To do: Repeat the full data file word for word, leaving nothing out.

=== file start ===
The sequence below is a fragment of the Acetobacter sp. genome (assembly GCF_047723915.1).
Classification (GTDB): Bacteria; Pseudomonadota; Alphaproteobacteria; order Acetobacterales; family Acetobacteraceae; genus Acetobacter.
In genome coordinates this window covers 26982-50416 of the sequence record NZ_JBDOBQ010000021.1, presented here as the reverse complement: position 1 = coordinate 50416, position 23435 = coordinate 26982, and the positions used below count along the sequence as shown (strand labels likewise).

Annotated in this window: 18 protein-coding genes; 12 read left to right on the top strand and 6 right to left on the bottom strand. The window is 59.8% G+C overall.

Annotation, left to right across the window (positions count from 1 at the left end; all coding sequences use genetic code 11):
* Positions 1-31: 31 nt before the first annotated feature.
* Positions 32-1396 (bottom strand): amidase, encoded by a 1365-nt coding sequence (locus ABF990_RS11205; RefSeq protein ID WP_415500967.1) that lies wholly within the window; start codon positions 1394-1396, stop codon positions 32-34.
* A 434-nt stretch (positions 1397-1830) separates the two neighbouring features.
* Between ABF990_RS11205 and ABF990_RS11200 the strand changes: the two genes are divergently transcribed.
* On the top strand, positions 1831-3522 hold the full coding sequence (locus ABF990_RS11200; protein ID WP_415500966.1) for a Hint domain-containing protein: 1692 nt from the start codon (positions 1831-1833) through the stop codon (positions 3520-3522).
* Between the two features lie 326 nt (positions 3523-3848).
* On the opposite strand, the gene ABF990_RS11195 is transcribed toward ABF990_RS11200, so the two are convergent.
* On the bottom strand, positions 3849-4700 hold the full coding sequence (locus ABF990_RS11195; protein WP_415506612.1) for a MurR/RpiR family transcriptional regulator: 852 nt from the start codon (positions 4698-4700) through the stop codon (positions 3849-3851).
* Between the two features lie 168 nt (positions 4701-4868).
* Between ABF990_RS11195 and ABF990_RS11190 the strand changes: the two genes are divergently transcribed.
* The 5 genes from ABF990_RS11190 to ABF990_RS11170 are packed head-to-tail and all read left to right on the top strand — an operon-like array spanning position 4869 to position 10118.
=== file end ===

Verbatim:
The sequence below is a fragment of the Acetobacter sp. genome (assembly GCF_047723915.1).
Classification (GTDB): Bacteria; Pseudomonadota; Alphaproteobacteria; order Acetobacterales; family Acetobacteraceae; genus Acetobacter.
In genome coordinates this window covers 26982-50416 of the sequence record NZ_JBDOBQ010000021.1, presented here as the reverse complement: position 1 = coordinate 50416, position 23435 = coordinate 26982, and the positions used below count along the sequence as shown (strand labels likewise).

Annotated in this window: 18 protein-coding genes; 12 read left to right on the top strand and 6 right to left on the bottom strand. The window is 59.8% G+C overall.

Annotation, left to right across the window (positions count from 1 at the left end; all coding sequences use genetic code 11):
* Positions 1-31: 31 nt before the first annotated feature.
* Positions 32-1396 (bottom strand): amidase, encoded by a 1365-nt coding sequence (locus ABF990_RS11205; RefSeq protein ID WP_415500967.1) that lies wholly within the window; start codon positions 1394-1396, stop codon positions 32-34.
* A 434-nt stretch (positions 1397-1830) separates the two neighbouring features.
* Between ABF990_RS11205 and ABF990_RS11200 the strand changes: the two genes are divergently transcribed.
* On the top strand, positions 1831-3522 hold the full coding sequence (locus ABF990_RS11200; protein ID WP_415500966.1) for a Hint domain-containing protein: 1692 nt from the start codon (positions 1831-1833) through the stop codon (positions 3520-3522).
* Between the two features lie 326 nt (positions 3523-3848).
* On the opposite strand, the gene ABF990_RS11195 is transcribed toward ABF990_RS11200, so the two are convergent.
* On the bottom strand, positions 3849-4700 hold the full coding sequence (locus ABF990_RS11195; protein WP_415506612.1) for a MurR/RpiR family transcriptional regulator: 852 nt from the start codon (positions 4698-4700) through the stop codon (positions 3849-3851).
* Between the two features lie 168 nt (positions 4701-4868).
* Between ABF990_RS11195 and ABF990_RS11190 the strand changes: the two genes are divergently transcribed.
* The 5 genes from ABF990_RS11190 to ABF990_RS11170 are packed head-to-tail and all read left to right on the top strand — an operon-like array spanning position 4869 to position 10118.